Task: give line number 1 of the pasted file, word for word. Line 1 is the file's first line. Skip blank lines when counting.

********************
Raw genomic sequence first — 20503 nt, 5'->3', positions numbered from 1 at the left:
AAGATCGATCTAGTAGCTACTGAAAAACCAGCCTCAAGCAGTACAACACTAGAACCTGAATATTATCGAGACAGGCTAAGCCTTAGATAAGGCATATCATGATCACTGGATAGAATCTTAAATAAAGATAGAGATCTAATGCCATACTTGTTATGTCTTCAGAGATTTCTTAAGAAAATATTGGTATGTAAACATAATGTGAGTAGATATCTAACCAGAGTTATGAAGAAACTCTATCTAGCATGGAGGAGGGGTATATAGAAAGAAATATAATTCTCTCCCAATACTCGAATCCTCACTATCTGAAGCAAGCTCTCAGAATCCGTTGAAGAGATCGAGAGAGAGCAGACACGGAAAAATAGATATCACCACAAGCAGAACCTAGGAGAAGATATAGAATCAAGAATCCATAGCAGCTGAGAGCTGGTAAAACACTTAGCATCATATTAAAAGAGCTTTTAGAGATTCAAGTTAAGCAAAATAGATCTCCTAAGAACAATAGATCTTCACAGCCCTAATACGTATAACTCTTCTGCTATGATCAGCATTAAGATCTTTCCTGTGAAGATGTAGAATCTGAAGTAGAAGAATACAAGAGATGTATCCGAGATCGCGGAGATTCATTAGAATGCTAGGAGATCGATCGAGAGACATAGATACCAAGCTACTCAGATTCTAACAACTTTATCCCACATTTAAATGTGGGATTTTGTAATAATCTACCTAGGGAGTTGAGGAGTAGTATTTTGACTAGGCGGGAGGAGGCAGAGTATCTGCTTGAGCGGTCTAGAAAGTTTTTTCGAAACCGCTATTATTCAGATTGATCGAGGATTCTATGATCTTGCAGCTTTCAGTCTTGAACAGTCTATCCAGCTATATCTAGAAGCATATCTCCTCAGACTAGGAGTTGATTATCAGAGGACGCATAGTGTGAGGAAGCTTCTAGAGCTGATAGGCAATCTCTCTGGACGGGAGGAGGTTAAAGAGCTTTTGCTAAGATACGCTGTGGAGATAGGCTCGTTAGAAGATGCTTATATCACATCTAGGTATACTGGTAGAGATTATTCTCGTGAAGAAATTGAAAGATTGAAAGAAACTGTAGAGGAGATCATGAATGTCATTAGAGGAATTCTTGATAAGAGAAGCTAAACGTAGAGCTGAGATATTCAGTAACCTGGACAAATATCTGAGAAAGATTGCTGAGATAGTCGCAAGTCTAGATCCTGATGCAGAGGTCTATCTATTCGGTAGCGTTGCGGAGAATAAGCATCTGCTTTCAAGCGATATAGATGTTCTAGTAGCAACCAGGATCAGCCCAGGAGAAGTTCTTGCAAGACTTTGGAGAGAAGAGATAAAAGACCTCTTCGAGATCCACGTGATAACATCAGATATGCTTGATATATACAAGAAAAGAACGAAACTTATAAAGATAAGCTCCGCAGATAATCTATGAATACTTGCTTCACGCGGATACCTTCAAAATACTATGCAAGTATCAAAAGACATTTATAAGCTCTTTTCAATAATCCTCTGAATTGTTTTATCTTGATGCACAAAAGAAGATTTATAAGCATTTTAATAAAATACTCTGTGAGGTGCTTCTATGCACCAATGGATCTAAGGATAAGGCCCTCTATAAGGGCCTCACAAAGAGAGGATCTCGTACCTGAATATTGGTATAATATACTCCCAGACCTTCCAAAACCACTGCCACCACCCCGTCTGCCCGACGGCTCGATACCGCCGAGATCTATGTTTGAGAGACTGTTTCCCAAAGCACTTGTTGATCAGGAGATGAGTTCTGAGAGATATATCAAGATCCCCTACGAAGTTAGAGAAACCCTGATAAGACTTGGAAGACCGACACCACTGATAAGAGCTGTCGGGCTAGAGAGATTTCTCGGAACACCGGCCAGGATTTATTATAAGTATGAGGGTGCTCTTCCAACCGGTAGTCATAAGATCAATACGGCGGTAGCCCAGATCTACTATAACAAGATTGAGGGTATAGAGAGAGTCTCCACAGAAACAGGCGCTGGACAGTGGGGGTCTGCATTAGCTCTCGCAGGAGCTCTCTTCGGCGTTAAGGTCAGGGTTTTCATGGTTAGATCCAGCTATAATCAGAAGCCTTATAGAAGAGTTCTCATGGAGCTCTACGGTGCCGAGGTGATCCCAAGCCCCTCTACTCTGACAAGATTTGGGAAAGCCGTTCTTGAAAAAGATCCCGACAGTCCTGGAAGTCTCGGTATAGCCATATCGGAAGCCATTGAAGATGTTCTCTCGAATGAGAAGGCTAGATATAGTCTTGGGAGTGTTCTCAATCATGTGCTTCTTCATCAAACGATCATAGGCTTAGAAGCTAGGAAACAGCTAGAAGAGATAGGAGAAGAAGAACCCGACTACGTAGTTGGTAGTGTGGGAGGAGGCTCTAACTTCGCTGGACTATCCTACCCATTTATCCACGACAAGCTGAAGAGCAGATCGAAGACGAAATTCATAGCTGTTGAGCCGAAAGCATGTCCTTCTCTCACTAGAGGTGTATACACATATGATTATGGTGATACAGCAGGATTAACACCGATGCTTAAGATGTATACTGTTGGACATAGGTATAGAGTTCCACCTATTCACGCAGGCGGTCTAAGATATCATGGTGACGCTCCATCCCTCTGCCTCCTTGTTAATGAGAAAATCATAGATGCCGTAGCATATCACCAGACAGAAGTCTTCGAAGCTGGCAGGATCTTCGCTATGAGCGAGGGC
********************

Raw genomic sequence first — 20503 nt, 5'->3', positions numbered from 1 at the left: